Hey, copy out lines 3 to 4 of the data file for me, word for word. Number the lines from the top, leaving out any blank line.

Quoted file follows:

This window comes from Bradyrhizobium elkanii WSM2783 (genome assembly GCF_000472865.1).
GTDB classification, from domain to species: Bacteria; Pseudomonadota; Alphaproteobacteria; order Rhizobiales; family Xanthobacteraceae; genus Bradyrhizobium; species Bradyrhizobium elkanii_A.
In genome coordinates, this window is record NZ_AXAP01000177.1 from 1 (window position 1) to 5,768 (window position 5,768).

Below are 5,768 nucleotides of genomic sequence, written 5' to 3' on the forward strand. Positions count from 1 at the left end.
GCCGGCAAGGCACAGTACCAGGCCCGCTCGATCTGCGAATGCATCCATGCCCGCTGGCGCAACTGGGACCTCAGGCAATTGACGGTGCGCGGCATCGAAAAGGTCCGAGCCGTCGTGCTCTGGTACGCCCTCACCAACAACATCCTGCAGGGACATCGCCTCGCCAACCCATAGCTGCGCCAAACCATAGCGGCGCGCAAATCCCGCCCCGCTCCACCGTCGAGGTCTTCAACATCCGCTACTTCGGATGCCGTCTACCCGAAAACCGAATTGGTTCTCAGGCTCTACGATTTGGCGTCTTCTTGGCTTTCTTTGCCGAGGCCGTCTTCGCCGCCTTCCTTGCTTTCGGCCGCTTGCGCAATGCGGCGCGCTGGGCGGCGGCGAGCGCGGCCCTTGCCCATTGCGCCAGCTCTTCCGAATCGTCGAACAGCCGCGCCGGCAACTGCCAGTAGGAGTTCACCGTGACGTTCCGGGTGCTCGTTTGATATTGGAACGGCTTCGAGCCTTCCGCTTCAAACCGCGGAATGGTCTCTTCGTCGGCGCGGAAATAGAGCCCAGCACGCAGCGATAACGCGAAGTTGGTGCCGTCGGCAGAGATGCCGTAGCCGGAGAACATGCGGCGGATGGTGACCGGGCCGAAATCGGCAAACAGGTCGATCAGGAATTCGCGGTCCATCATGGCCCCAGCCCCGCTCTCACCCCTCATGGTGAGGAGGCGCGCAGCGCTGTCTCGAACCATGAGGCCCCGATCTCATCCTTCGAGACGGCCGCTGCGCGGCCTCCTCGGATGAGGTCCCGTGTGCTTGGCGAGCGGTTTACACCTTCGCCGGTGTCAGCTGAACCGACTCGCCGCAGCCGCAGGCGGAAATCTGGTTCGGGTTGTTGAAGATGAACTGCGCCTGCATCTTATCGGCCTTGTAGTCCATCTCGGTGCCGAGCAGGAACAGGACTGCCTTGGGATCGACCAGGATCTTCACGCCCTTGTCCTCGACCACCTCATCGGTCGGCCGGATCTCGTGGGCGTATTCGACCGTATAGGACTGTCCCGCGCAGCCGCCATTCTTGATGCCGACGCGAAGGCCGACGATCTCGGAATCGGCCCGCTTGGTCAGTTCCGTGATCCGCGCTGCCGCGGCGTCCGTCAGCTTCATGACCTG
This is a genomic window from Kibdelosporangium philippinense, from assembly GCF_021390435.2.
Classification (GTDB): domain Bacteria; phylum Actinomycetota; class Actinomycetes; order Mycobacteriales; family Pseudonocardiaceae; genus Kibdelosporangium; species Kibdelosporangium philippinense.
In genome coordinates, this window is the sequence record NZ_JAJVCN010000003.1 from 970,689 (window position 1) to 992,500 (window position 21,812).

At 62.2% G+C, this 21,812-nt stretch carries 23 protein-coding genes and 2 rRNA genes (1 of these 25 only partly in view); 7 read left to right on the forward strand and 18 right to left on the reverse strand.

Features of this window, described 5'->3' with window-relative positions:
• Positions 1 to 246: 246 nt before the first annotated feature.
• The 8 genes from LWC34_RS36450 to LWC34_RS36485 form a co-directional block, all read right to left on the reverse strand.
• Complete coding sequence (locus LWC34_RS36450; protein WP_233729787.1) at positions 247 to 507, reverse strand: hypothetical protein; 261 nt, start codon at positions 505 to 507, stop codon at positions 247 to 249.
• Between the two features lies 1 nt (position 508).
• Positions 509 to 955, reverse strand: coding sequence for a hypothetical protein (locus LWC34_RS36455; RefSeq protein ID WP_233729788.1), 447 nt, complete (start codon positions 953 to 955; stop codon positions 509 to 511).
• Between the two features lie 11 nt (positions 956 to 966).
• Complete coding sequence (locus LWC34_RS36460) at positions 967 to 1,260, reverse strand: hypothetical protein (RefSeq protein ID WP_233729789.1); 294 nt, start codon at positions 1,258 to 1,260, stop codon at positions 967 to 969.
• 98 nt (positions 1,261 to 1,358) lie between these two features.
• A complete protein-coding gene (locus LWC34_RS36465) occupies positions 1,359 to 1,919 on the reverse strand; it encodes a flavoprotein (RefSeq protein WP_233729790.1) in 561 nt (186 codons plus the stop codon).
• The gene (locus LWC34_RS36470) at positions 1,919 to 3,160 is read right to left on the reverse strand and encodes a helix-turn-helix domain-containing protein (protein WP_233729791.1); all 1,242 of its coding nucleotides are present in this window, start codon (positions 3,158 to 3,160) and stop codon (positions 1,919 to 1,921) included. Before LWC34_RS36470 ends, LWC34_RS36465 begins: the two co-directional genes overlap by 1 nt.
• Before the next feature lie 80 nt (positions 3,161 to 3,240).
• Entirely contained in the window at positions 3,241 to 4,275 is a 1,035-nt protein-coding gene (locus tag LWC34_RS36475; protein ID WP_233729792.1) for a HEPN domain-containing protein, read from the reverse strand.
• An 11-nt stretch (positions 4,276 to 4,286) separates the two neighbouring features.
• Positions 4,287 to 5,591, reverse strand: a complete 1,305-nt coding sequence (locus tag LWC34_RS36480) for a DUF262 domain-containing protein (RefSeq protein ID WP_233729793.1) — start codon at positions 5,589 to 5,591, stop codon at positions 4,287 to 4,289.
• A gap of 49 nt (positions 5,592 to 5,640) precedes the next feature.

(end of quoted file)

In genome coordinates, this window is record NZ_AXAP01000177.1 from 1 (window position 1) to 5,768 (window position 5,768).

Below are 5,768 nucleotides of genomic sequence, written 5' to 3' on the forward strand. Positions count from 1 at the left end.